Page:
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## Bit Flag class

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### #1Muzzy A  Members

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Posted 01 May 2012 - 11:32 PM

Hi,

I'm making a simple class that holds a 1 byte variable to use for 8 bit flags. But I don't know if I'm having a BIG LOOOONG brain fart or what, but i'm having problems lol.


class Flag
{
BYTE flags;
public:

/*** This works fine for checking if a bit is on or off, but what could I do about turning a bit on or off via the '[]' operator? ***/
bool operator[](int i)
{
// shift over to the bit we are checking for and check if it's on
if((flags >> i) & 1)
return true;

// The bit is turned off
return false;
}
};



### #2Washu  Senior Moderators

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Posted 01 May 2012 - 11:38 PM

std::bitset<8>

You can use it. Or you can use it as a reference. Take your pick. Although my personal preference is not to re-implement trivial things like bitset.

Edited by Washu, 01 May 2012 - 11:41 PM.

In time the project grows, the ignorance of its devs it shows, with many a convoluted function, it plunges into deep compunction, the price of failure is high, Washu's mirth is nigh.
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### #3Muzzy A  Members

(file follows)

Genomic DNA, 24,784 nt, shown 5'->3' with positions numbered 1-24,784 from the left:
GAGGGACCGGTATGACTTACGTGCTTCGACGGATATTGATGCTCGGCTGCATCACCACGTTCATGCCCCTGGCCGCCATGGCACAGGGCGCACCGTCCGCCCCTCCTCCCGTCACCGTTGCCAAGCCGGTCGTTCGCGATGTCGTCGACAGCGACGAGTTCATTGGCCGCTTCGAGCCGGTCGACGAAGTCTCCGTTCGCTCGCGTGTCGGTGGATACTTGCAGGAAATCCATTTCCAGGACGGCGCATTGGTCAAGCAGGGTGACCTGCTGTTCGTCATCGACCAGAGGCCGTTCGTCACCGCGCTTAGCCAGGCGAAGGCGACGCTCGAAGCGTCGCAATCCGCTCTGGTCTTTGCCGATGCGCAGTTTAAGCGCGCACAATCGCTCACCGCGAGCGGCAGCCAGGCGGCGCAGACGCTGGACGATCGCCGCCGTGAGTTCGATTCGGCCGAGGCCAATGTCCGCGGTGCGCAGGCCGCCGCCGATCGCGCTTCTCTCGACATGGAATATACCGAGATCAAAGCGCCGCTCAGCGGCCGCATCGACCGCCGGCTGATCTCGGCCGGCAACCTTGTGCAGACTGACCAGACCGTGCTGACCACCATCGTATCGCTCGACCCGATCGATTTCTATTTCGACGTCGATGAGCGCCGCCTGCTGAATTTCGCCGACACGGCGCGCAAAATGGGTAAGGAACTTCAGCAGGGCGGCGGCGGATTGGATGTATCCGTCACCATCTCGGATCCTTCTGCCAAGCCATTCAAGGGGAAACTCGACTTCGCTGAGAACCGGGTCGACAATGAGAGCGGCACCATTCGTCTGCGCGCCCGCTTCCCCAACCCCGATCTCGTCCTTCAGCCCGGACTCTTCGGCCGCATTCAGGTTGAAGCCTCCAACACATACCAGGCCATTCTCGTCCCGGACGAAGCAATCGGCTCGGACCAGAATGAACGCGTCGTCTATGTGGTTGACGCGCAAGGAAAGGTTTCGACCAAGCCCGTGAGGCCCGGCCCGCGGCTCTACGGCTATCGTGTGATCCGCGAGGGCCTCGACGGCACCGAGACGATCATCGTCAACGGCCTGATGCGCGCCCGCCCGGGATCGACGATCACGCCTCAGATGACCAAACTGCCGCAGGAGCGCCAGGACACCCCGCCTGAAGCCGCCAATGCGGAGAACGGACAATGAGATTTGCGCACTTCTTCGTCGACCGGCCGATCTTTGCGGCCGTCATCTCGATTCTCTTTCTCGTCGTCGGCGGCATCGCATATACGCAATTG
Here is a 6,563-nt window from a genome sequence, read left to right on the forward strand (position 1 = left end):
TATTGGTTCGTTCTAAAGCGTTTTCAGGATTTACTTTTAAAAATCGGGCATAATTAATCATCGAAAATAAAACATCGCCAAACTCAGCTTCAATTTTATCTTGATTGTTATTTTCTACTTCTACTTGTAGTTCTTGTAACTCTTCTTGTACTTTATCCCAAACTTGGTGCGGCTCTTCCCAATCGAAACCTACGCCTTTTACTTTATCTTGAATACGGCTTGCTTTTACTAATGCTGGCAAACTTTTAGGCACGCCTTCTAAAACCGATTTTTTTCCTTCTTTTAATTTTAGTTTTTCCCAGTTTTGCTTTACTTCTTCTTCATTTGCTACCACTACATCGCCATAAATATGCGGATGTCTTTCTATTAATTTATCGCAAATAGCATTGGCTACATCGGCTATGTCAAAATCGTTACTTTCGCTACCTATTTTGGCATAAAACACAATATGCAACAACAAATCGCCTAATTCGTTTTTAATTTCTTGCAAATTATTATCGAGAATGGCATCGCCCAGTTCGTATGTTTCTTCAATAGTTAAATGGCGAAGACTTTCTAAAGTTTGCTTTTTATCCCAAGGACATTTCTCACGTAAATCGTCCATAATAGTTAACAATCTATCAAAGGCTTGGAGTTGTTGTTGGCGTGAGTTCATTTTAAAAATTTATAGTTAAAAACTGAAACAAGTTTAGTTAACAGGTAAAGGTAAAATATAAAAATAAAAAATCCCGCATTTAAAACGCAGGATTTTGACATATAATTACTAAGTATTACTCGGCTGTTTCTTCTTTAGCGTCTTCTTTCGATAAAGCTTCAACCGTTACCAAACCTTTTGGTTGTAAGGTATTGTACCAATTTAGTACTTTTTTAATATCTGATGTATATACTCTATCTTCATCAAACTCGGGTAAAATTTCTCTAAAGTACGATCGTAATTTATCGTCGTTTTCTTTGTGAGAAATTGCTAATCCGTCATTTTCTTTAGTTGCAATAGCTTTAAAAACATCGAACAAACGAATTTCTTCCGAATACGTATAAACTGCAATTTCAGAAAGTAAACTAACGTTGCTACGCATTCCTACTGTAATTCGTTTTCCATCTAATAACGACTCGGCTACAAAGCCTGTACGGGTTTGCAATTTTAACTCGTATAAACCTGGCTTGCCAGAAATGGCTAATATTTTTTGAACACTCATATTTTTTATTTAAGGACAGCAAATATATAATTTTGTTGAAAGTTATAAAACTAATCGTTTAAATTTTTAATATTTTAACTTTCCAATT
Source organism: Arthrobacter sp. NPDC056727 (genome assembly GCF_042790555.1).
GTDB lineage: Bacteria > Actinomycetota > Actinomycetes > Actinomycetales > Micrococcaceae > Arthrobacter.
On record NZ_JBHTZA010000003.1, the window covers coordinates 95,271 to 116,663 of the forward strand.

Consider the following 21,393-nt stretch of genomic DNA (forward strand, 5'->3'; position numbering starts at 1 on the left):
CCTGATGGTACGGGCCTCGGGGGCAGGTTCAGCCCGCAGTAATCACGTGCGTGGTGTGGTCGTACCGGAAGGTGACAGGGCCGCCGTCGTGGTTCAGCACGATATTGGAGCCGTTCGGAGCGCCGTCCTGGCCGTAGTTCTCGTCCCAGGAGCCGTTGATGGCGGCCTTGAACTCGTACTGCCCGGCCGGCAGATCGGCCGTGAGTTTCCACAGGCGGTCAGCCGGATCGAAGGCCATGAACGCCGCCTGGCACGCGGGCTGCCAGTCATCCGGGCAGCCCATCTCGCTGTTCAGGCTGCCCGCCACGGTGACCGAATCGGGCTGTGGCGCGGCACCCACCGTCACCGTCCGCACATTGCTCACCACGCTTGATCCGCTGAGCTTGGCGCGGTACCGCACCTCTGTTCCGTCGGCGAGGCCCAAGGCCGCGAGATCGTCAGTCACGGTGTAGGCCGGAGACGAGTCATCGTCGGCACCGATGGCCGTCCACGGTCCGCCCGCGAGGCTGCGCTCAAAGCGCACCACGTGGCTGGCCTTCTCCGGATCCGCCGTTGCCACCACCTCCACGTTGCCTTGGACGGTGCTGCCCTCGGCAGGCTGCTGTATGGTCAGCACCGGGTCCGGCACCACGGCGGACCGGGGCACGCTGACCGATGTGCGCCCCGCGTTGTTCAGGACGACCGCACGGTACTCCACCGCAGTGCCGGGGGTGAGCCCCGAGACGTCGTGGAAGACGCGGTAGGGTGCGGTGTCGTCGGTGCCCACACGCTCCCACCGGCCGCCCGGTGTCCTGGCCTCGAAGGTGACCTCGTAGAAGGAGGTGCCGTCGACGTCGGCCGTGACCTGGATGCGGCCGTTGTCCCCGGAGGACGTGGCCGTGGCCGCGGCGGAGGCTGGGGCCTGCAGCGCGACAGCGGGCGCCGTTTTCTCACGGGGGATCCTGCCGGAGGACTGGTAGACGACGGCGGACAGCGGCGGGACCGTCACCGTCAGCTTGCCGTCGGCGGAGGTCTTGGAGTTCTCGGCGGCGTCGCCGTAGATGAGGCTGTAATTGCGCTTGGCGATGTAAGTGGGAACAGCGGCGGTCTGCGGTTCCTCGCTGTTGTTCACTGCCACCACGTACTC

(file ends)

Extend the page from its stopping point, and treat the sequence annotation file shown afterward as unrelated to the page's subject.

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Posted 01 May 2012 - 11:53 PM

I am really OCD when it comes to coding lol. I hate having code that looks cryptic so i simplify everything to the simplest form I can possibly get. =D.

so what does that do? toggle the 8th bit? and if i do 'bitset<5>' it will toggle the 5th bit?

### #4Washu  Senior Moderators

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Posted 02 May 2012 - 01:01 AM

http://lmgtfy.com/?q=std%3A%3Abitset+reference

In time the project grows, the ignorance of its devs it shows, with many a convoluted function, it plunges into deep compunction, the price of failure is high, Washu's mirth is nigh.
ScapeCode - Blog | SlimDX

### #5turch  Members

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Posted 02 May 2012 - 07:58 AM

I am really OCD when it comes to coding lol. I hate having code that looks cryptic so i simplify everything to the simplest form I can possibly get. =D.

You better get over that if you ever plan on working with any other programmer ever

### #6FLeBlanc  Members

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Posted 02 May 2012 - 08:18 AM

First, you're probably not OCD. Second, if you were you would want your code to be as near to perfect as possible. In which case, building your own (probably buggy) implementation is probably Doing It Wrong.

### #7Zoner  Members

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Posted 04 May 2012 - 07:22 PM

Using one of the built in integer types and enum or defines for defining fields is much safer and more portable, and generally runs the fastest. Most CPU's are horrible at bit shifting by a variable amount (i.e. an amount chosen at runtime instead of hardcoded at compile time)

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